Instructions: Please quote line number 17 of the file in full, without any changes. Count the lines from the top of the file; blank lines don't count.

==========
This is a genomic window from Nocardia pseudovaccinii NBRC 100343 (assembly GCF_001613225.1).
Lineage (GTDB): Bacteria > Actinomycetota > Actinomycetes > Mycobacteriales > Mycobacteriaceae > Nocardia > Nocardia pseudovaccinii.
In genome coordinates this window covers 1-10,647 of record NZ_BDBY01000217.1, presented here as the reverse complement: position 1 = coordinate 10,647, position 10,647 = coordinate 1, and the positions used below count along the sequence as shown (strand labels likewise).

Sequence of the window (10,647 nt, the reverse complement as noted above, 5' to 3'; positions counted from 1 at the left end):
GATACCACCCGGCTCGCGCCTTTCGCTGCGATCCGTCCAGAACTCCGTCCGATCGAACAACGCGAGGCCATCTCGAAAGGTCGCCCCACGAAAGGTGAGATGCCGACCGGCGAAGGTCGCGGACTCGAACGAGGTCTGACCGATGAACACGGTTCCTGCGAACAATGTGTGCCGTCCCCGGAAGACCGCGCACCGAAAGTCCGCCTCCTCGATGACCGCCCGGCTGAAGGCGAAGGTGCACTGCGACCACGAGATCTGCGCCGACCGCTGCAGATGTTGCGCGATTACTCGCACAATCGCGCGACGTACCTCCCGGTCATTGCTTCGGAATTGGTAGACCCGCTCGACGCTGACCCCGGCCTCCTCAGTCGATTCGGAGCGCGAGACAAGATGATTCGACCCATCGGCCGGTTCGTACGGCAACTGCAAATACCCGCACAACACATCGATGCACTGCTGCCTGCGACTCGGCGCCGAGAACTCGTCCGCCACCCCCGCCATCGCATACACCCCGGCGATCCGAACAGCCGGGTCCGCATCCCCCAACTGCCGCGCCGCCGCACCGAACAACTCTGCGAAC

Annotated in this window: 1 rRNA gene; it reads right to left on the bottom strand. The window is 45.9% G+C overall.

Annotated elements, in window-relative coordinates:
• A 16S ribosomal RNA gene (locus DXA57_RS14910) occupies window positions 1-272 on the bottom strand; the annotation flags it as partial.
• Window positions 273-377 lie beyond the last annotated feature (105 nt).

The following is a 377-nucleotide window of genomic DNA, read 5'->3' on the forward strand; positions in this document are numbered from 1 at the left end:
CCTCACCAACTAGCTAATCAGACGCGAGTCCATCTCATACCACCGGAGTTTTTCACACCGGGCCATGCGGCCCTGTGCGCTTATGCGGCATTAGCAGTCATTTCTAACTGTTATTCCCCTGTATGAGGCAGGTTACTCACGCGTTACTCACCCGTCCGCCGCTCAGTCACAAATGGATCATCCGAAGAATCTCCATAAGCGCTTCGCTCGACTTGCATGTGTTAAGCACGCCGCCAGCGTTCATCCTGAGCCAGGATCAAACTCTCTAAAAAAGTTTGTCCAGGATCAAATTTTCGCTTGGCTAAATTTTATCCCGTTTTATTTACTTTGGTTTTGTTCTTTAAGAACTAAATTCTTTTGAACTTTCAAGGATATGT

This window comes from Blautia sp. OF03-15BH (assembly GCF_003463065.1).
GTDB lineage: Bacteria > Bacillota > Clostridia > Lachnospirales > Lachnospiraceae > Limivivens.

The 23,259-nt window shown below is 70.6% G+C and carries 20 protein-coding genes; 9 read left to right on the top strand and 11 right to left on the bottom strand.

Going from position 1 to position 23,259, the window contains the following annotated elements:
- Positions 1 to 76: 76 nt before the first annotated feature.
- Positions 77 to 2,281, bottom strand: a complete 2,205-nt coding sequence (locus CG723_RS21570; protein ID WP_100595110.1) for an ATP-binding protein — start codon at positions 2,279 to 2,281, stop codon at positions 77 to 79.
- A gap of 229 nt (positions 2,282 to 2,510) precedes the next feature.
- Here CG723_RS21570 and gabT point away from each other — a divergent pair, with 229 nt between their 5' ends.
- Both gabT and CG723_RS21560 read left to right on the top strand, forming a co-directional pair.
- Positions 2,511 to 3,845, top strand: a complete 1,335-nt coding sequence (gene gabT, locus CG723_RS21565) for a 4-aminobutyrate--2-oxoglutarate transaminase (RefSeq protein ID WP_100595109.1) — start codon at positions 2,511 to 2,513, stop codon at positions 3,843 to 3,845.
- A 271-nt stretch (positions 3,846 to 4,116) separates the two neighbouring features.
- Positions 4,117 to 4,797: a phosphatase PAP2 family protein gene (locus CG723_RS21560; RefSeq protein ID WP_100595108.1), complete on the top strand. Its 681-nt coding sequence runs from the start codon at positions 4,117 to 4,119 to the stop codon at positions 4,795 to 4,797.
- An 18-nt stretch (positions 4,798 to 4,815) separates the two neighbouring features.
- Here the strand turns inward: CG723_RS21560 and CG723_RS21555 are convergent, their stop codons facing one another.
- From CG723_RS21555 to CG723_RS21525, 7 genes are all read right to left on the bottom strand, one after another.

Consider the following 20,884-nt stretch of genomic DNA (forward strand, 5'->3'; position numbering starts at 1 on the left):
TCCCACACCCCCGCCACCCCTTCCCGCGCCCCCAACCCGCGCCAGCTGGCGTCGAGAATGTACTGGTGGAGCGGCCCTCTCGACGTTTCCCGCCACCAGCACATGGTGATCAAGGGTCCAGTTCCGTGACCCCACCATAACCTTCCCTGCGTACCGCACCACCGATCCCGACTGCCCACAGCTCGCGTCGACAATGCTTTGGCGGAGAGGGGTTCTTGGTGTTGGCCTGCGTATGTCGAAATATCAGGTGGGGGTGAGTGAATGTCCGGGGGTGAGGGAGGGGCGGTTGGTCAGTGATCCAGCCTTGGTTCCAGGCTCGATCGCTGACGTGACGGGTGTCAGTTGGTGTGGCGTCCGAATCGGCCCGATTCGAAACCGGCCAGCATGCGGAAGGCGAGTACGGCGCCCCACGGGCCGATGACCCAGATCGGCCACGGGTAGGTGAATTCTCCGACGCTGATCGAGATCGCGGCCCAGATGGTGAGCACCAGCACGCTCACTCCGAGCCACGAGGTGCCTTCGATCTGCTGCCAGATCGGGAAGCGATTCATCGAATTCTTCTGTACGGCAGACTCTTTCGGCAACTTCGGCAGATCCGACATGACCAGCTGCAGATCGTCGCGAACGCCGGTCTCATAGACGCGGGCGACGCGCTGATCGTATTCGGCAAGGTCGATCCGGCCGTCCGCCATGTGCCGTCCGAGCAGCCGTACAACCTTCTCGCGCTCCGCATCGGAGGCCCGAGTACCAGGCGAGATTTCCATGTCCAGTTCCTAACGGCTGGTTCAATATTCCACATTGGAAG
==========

- Positions 77 to 2,281, bottom strand: a complete 2,205-nt coding sequence (locus CG723_RS21570; protein ID WP_100595110.1) for an ATP-binding protein — start codon at positions 2,279 to 2,281, stop codon at positions 77 to 79.